The commission received a copy of the letter the board sent to the student that explained why his initial request for hardship eligibility was denied. According to the commission, the letter states that Larry Wells or Blake Carlsen did not handle the student’s initial eligibility request in a timely manner or with good personal communication.

The board also said they advised the superintendent not to forward the student’s eligibility request up the chain of command on academic grounds, but also asked that the superintendent review the student’s request upon regaining academic eligibility. The board also affirmed it would develop policies and protocols to better address similar situations in the future.

The commission’s recommendations concluded that the Dec. 3 “letter” executive meeting possibly violated executive session provisions because of the vote on the letter that took place. It was not clear whether the vote was subject to the provisions the board outlined.

Also, the commission noted that the Dec. 3 and Jan. 7 executive sessions possibly formally reviewed Wells’s performance as the board’s letter to the student possibly indicates despite its protestations that discussions of Wells’s performance didn’t rise to the level of a formal evaluation. The commission also noted the minutes to the executive sessions are so brief that certainty of what happened is negligible without investigation.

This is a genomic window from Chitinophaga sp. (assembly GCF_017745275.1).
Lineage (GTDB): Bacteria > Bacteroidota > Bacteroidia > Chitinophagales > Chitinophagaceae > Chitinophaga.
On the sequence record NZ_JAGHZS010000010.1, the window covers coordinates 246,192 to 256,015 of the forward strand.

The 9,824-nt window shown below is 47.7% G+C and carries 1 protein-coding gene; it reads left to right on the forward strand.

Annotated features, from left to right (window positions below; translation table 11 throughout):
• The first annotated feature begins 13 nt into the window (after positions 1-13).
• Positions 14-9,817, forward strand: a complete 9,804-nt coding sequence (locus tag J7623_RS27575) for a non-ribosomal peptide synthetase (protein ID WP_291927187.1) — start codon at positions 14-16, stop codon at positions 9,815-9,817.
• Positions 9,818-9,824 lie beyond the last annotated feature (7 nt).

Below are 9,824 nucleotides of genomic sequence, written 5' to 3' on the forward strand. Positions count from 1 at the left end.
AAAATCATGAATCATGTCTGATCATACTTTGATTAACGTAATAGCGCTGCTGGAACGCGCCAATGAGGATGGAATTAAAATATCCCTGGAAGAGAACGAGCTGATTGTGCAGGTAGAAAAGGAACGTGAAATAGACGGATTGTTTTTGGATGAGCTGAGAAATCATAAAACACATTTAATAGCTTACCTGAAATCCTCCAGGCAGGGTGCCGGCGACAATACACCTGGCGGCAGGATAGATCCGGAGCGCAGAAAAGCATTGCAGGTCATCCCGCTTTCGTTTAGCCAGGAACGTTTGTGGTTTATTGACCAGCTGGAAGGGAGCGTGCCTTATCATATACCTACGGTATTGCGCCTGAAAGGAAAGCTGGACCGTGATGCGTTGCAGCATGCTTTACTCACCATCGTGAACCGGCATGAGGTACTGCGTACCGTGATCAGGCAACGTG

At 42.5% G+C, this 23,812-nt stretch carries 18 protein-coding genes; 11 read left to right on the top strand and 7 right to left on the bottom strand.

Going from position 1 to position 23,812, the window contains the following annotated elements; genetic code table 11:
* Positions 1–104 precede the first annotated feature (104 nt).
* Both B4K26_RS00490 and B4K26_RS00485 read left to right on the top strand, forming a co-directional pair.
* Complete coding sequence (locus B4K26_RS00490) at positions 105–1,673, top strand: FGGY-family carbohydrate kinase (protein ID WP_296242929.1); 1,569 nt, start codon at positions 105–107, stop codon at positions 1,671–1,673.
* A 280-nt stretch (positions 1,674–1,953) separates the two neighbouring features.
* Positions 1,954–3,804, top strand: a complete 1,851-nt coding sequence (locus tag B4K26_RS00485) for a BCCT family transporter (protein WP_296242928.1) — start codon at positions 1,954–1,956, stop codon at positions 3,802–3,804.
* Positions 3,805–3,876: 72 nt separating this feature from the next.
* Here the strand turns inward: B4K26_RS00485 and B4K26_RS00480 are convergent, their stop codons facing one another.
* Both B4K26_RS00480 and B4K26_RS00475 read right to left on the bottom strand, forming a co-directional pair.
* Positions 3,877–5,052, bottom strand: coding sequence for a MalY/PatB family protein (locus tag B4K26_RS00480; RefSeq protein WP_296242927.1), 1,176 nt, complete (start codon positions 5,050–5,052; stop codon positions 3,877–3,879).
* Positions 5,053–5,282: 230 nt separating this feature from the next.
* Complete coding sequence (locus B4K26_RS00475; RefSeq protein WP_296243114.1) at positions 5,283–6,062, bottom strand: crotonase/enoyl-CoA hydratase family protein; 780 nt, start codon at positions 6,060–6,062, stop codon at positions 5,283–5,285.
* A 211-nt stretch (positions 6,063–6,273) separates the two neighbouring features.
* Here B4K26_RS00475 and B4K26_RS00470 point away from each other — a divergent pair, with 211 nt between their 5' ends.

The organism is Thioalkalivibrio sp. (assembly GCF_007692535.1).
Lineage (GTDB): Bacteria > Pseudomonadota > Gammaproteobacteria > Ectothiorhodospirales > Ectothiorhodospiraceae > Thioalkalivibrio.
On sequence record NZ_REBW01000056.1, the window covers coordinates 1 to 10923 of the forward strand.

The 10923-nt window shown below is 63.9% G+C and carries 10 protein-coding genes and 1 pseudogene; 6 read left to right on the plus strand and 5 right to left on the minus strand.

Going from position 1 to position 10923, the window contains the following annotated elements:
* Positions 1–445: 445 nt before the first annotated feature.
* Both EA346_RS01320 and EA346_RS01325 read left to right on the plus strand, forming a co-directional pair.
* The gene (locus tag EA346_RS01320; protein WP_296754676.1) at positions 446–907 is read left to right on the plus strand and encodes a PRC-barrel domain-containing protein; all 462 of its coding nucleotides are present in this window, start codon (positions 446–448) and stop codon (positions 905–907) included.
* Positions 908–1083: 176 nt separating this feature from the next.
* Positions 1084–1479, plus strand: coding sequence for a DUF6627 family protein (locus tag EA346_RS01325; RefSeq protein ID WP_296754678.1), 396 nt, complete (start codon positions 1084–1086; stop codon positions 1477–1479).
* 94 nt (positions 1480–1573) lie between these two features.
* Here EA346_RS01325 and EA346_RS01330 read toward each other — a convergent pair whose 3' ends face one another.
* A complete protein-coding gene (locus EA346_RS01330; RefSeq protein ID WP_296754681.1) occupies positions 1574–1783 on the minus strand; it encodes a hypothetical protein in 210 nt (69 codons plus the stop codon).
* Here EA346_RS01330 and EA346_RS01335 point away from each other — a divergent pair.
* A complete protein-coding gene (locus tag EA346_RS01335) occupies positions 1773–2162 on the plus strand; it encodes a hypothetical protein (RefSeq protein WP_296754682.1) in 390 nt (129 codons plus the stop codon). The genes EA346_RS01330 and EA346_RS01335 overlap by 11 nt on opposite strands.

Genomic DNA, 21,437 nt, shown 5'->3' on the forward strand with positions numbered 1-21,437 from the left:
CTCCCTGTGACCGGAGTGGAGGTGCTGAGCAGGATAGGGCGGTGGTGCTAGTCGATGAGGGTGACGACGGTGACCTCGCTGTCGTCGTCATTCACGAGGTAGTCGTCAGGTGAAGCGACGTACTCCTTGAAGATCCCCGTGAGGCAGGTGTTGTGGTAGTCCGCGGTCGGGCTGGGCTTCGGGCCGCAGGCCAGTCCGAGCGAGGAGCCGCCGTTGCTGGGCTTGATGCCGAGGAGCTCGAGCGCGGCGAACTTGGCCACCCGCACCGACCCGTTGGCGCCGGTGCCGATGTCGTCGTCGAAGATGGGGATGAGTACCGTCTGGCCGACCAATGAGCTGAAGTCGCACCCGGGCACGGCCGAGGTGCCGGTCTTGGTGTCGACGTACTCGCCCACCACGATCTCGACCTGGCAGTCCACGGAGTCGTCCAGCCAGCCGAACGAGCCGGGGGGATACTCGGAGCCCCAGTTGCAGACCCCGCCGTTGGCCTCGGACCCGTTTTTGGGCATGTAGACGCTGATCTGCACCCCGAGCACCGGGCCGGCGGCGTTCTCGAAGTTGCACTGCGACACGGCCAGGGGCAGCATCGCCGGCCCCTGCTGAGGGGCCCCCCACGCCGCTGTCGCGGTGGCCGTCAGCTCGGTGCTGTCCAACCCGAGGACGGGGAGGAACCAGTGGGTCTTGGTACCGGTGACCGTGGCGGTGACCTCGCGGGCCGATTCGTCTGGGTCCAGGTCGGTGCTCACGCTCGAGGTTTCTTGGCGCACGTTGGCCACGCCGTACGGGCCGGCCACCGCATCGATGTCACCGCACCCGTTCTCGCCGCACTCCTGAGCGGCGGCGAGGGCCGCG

In the end, the commission concluded: “There appears to be a substantial objective basis to believe that violations of the executive session provisions of Oregon Public Meetings law may have occurred on Dec. 3, 2018.” That statement was in regard to the letter vote.

“Additionally, there appears to be a substantial objective basis to believe that violations of the executive session provisions of Oregon Public Meetings law may have occurred on Dec. 3, 2018 and Jan. 7, 2019. This citation regards the board’s possible discussion of Wells’s job performance.

The document further notes: “Ms. Fent participated in the executive sessions when these violations may have occurred. The Oregon Government Ethics Commission should move to investigate whether Ms. Fent violated ORS 192.660.”

The commission document was prepared by investigator Susan Myers and approved by executive director Bersin. Amy E. Alpaugh, Assistant Attorney General reviewed the document.